ADAS/SANCO (Atomic data and impurity transport codes)

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ITER plasma rotation and Ti profiles from high-resolution crystal spectroscopy R Barnsley, L-C Ingesson, A Malaquias & M O’Mullane. ADAS/SANCO (Atomic data and impurity transport codes) Evaluation of suitable impurities and ionization stages. Simulations of line and continuum emission. - PowerPoint PPT Presentation

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  • ADAS/SANCO (Atomic data and impurity transport codes) Evaluation of suitable impurities and ionization stages. Simulations of line and continuum emission. Impurity contributions to Prad and Zeff.

    Integration into ITER Vertical coverage with 2-D curved crystal optics and 2-D detectors. Two or more graphite reflectors for the region inaccessible by direct views.

    Instrument performance- Optimization of sensitivity. Simulation of signal-to-noise ratios.

    Data reduction- Study of quasi-tomographic derivation of rotation and Ti.ITER plasma rotation and Ti profiles from high-resolution crystal spectroscopyR Barnsley, L-C Ingesson, A Malaquias & M OMullane

    R Barnsley, Moscow, Nov 2003.

  • ITER-98 impurity profiles

    R Barnsley, Moscow, Nov 2003.

  • ADAS / SANCO modelled line/continuum ratios for H- and He-like Kr: Chord-integrated ratios. Reference case: f-Kr = 10-5 . Ne, Prad ~ 700 kW.ITER profiles used for SANCO and signal modelling

    R Barnsley, Moscow, Nov 2003.

  • ADAS / SANCO results for f-Kr = 10-5 . ne: (Left) Ionization balance. (Right) Radiated power components and total. Prad ~ 700 kW (integrated over plasma volume). Zeff ~ 0.01 Kr ionization stages down to ~ Kr 26+ have x-ray lines suitable for crystal Doppler spectroscopy. Most of the radiated power is not in the H- and He-like stages.

    R Barnsley, Moscow, Nov 2003.

  • ADAS / SANCO results for f-Kr = 10-5 . ne: (Left) He-like Kr 34+, 1s2-1s2p, 0.945 . (Right) H-like Kr 35+, 1s-2p, 0.923 . Line radiation: photon/cm3.s. Continuum: photon/cm3.s.. For signal calculations, Deuterium continuum was multiplied by Zeff2 (~2.22).

    R Barnsley, Moscow, Nov 2003.

  • R Barnsley, Moscow, Nov 2003.

    Schematic of a Johann spectrometer with graphite prereflector to provide shielding and allow poloidal and toroidal components of the line of sight. The wavelength range ((, and the crystal filling factor (, are both determined by the sight-tube dimensions.

  • R Barnsley, Moscow, Nov 2003.

    Accessible spectrum and spectrometer passband, in the region of the principal lines of H- and He-like Fe and Kr, for a Johann spectrometer with graphite prereflector

  • ITER-98 x-ray spectrometer array (XCS-A) 5 lines of sight Provides good neutron shielding Access to plasma remote areas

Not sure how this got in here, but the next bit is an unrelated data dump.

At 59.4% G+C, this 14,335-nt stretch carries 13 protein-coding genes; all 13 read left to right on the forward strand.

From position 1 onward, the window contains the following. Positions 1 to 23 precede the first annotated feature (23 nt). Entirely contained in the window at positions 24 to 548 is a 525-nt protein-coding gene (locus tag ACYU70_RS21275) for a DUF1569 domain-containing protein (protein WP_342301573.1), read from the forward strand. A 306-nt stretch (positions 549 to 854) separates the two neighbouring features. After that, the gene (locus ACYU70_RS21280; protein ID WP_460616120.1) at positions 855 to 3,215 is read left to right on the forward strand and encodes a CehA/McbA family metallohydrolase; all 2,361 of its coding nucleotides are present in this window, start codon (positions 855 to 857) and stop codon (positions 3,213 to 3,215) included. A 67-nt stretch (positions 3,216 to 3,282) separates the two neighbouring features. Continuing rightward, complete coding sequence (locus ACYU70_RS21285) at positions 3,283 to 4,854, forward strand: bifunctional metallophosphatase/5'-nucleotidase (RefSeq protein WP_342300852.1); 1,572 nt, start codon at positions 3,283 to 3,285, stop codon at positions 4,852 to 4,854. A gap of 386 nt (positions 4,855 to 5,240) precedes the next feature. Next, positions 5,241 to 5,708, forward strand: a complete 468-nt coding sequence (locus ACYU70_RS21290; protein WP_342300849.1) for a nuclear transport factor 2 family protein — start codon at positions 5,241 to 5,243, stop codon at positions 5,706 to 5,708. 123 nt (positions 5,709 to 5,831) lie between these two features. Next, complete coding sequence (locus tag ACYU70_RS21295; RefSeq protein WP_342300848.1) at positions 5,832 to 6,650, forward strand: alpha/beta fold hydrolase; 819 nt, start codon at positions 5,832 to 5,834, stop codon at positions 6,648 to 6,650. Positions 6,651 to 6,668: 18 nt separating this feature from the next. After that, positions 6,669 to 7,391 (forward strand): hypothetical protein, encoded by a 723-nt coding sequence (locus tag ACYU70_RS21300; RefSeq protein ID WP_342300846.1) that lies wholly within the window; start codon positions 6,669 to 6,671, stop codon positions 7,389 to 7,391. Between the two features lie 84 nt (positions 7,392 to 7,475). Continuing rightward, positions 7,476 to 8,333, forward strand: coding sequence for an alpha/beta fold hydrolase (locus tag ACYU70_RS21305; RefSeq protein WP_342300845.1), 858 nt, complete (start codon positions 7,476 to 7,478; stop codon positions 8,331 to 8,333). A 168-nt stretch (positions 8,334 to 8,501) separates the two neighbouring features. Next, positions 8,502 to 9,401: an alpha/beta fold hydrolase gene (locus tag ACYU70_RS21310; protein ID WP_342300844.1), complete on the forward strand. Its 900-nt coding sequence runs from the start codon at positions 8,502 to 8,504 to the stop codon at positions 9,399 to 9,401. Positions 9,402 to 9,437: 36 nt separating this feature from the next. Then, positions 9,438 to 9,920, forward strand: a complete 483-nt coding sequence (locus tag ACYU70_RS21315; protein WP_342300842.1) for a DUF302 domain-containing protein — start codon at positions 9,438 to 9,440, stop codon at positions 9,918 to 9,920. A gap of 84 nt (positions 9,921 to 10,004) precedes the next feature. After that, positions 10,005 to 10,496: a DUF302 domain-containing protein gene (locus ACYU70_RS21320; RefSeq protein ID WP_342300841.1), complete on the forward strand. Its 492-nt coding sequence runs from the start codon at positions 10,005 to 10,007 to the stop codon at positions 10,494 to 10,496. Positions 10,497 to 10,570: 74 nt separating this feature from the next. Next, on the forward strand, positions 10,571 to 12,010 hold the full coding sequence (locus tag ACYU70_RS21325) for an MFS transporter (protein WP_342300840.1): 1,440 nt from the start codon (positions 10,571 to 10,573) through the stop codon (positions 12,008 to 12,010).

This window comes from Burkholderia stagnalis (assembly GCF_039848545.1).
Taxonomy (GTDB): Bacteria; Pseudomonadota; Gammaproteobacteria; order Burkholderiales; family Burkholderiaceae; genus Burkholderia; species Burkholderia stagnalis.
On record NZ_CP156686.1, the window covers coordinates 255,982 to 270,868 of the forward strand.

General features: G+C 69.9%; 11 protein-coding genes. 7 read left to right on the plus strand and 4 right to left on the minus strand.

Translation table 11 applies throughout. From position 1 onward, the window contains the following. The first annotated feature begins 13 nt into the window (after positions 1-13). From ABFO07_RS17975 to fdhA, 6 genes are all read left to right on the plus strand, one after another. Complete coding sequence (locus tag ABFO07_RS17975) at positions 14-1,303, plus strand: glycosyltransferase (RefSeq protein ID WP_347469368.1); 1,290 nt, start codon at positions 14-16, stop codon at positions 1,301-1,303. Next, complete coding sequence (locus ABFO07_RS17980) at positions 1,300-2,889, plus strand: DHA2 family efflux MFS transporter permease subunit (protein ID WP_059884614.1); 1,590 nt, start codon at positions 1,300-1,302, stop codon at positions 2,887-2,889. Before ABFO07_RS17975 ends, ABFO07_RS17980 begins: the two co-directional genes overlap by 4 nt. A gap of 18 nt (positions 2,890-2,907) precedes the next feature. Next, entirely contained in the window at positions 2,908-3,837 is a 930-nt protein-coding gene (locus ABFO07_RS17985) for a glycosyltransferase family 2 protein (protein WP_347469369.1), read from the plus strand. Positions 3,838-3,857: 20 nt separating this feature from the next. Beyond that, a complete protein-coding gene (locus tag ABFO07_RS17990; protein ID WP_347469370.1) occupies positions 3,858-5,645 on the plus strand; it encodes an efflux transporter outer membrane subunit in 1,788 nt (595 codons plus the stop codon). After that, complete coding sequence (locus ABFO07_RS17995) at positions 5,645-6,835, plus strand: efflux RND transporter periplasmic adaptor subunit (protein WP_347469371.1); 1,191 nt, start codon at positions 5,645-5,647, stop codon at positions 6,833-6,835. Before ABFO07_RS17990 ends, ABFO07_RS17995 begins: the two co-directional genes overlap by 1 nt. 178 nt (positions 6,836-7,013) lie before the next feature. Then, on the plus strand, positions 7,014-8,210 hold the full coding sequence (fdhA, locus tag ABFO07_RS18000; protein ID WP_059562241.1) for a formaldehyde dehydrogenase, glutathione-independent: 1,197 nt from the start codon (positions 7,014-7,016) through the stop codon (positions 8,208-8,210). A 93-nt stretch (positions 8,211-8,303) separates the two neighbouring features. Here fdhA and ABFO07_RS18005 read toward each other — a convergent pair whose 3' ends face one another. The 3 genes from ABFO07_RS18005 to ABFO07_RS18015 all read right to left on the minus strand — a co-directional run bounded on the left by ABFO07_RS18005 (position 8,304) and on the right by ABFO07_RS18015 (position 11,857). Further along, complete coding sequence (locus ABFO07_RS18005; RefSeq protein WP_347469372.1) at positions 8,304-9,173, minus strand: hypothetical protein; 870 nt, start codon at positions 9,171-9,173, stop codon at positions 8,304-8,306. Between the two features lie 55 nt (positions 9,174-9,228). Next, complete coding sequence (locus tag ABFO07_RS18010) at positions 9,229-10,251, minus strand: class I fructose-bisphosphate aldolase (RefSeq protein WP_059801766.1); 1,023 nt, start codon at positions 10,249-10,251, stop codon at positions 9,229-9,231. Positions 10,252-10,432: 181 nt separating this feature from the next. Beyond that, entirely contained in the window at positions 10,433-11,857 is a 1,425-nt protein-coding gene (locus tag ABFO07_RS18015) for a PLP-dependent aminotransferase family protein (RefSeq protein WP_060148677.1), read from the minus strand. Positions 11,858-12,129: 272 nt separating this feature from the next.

- Signal attenuation (10% transmission) - Reflection from graphite implies narrow bandwidth (~1%)

    R Barnsley, Moscow, Nov 2003.

  • X-ray discrete multi-chord option The new system is integrated at eport9 (16 LOS)and uport3 (5 LOS)

    Direct viewing lines without graphite reflectors.Two spectral arms are used for each viewing line:

    One for He like Ar (edge)One for He like Kr (core)

    R Barnsley, Moscow, Nov 2003.

  • Multi-chord X-ray spectrometer option ISO views of eport9

    R Barnsley, Moscow, Nov 2003.

  • - Upper and lower systems give continous coverage of the plasma core r/a
  • Two or more graphite reflector based lines of sight will complete plasma coverage

    R Barnsley, Moscow, Nov 2003.

  • Option for equatorial port- Allows continuous imaging- Minimises blanket aperture

    R Barnsley, Moscow, Nov 2003.

  • X-ray Views Referred to Mid-plane Profiles

    R Barnsley, Moscow, Nov 2003.

    Approximate coverage of the combined upper-port and mid-plane x-ray arrays, referred to the mid-plane profiles.

    The region between 0.7 < r/a < 0.9 cannot be viewed directly from either port.

    This gap is covered by two or more graphite reflectors.

  • + Allows plasma imaging+ Improves S/N ratio with smaller entrance aperture and smaller detectorfs/fm = -1/cos(2B)- No real focus for B < 45fs: Sagittal focus fm: Meridional focusB: Bragg angleSpherically Bent Crystal

    R Barnsley, Moscow, Nov 2003.

  • When combined with asymmetric crystal cut, gives considerable freedom in location of foci.Toroidally Bent CrystalA Hauer, J D Kilkenny & O L Landen. Rev Sci Instrum 56(5), 1985.

    R Barnsley, Moscow, Nov 2003.

  • 2-D bent crystal(not to scale)The source is deep and optically thin.A toroidally-bent crystal is required, to place the spatial focus in the plasma.Raw spatial resolution depends on:

    - Crystal height- Chord length in plasma Chord-weighted emission Optical aberrations and crystal bending Requires / ~ 10-3 (cf. / ~ 10-4 for -focus)

    For a crystal of height h: r(Uport) ~ h/6 ~ 1 cm r(Eport) ~ h/3 ~ 2 cm r/r ~ 100 (optically)

    R Barnsley, Moscow, Nov 2003.

  • R Barnsley, Moscow, Nov 2003.